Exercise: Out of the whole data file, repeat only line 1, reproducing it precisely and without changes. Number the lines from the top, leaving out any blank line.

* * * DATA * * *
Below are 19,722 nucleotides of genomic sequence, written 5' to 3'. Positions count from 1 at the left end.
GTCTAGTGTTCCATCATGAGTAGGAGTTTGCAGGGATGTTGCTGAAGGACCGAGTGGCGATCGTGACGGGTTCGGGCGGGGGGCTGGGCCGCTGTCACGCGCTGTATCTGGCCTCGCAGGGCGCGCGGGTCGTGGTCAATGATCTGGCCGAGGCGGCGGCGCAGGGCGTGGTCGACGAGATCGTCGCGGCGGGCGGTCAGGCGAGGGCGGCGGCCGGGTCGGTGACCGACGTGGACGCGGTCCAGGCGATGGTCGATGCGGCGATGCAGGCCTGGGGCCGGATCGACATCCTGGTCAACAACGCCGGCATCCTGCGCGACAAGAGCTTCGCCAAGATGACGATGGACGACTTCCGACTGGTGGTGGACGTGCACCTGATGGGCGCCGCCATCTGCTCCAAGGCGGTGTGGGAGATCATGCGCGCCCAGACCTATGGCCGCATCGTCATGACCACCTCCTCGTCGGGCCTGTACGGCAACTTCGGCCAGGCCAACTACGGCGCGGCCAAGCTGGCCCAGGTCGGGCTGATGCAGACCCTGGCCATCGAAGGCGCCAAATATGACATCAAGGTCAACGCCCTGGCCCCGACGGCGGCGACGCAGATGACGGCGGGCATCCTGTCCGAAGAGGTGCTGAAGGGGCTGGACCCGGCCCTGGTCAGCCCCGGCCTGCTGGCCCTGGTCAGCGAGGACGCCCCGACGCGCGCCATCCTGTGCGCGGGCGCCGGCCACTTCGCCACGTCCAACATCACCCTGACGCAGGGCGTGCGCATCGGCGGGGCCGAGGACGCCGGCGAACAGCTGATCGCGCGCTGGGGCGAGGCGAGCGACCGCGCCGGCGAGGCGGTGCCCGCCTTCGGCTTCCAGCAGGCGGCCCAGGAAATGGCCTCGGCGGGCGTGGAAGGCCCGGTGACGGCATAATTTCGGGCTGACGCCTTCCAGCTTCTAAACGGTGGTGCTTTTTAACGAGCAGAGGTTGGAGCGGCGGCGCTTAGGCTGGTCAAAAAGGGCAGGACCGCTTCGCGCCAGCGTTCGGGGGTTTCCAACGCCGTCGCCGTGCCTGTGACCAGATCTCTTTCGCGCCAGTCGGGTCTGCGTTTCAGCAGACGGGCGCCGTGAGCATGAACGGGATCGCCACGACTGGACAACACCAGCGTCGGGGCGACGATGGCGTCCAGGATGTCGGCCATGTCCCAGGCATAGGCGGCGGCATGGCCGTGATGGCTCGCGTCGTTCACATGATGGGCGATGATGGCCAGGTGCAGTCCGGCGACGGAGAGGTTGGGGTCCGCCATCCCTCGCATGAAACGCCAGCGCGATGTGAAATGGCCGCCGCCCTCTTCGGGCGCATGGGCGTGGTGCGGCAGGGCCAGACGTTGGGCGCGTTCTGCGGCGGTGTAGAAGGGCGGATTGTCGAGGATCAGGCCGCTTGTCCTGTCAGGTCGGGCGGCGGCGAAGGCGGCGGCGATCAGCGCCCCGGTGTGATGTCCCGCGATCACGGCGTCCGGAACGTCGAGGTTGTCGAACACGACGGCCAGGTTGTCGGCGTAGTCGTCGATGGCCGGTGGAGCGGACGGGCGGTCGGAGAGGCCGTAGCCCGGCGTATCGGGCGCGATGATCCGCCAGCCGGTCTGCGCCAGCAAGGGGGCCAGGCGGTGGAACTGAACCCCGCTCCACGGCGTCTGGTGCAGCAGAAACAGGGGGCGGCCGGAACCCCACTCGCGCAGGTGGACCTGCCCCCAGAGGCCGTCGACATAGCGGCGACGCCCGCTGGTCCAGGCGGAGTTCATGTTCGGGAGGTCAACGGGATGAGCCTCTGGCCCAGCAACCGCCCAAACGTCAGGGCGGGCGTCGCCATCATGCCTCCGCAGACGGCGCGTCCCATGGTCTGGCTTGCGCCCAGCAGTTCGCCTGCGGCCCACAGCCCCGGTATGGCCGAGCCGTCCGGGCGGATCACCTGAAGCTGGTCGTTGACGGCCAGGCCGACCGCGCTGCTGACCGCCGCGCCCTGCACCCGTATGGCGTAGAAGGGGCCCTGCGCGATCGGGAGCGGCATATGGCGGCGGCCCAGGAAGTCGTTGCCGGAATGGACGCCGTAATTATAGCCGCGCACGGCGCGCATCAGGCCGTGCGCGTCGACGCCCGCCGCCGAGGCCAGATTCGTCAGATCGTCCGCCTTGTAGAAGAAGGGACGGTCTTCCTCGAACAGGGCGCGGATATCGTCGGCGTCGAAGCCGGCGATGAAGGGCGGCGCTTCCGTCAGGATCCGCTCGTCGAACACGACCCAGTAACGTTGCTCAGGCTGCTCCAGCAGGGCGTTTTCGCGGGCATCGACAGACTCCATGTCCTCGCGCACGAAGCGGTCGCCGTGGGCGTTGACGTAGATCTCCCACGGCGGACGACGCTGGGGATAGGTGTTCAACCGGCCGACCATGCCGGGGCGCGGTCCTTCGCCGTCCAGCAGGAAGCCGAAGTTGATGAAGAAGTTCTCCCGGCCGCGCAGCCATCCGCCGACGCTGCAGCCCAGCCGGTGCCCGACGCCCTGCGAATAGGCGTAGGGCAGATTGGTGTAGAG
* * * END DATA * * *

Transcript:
Below are 19,722 nucleotides of genomic sequence, written 5' to 3'. Positions count from 1 at the left end.